Miravel – Distributed Food Resources

Bringing fresh ingredients, beautiful design, and sustainable living together into one easy and accessible package. (Image: Miravel)
Bringing fresh ingredients, beautiful design, and sustainable living together into one easy and accessible package. (Image: Miravel)

One main driver behind foodtech innovation is to reduce food waste and the resources that go into producing food. Supply chain logistics is another contributor to the problem.

This week Rashed Alkhlaifat, the CPO of Miravel, explains how Miravel is focusing on reducing the resources to get produce to market.

Can you describe what your company does and the impact?

Miravel designs indoor wall gardens that autonomously grow fresh food in any environment. We also deliver sustainable, soil free seed squares that are packed with plant-specific nutrients and optimized to grow food in our devices. Currently, produce is grown so far away from the end user and conventional farming methods are highly unsustainable. On average, up to 40% of food grown is wasted and conventional farming techniques result in up to 7 million metric tons of CO2 emissions annually. Moreover, people do not receive the quality and nutrition from produce, that they deserve. On average, produce sits on a shelf for up to ten days before it is purchased, resulting in quickly wilted greens that have to be consumed within just a matter of days. The combination of these problems creates an environment that is inefficient and unsustainable for our society. At Miravel, our goal is to bring food closer to people so that it can be consumed in a healthier, more sustainable manner and with far more transparency through the process.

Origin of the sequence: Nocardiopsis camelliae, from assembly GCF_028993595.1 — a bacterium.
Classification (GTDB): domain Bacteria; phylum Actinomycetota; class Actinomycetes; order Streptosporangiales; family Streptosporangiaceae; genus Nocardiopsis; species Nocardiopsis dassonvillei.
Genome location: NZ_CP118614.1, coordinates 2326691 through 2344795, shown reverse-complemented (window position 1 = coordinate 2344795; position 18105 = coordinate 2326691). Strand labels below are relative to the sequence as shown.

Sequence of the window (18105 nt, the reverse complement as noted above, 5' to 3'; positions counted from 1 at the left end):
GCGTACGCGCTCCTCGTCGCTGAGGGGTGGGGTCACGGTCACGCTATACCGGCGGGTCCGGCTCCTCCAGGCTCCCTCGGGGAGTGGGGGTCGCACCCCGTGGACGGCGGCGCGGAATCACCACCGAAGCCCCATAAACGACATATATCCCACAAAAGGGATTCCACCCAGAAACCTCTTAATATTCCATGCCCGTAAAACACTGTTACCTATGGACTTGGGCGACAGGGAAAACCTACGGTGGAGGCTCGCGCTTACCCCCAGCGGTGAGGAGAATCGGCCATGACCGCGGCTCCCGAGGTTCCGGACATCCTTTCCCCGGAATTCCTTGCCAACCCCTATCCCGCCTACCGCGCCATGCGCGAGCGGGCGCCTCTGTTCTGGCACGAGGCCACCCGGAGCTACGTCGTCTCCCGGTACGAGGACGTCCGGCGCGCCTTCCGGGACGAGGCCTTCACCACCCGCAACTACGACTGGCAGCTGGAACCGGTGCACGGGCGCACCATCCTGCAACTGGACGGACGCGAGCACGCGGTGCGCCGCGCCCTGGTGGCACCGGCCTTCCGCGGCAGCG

What does the current ecosystem look like?

More and more people are becoming aware of the food problem and are increasingly wanting to grow their own food; this has been especially evident during the pandemic. The problem with gardening, however, is that it usually requires significant outdoor space which a lot of people lack. Gardening is also a messy hobby that can sometimes feel complicated for those who are first starting out. This has resulted in a substantial increase in demand for products that enable indoor gardening in a simple, space efficient manner. In the current market, home gardening products either don’t grow food effectively, or are far too technical for consumers to use. Combine that with an aesthetic and user experience that is not inviting, and you have a perfect recipe for a lack of adoption. With our first product, The Wall Garden, we hope to change that. By creating a seamless growing experience that is both beautiful and functional so that everyone, no matter where they live or what their background is, The Wall Garden can bring fresh produce into their routine and home environment.

What are the current trends in the sector? What does the future look like?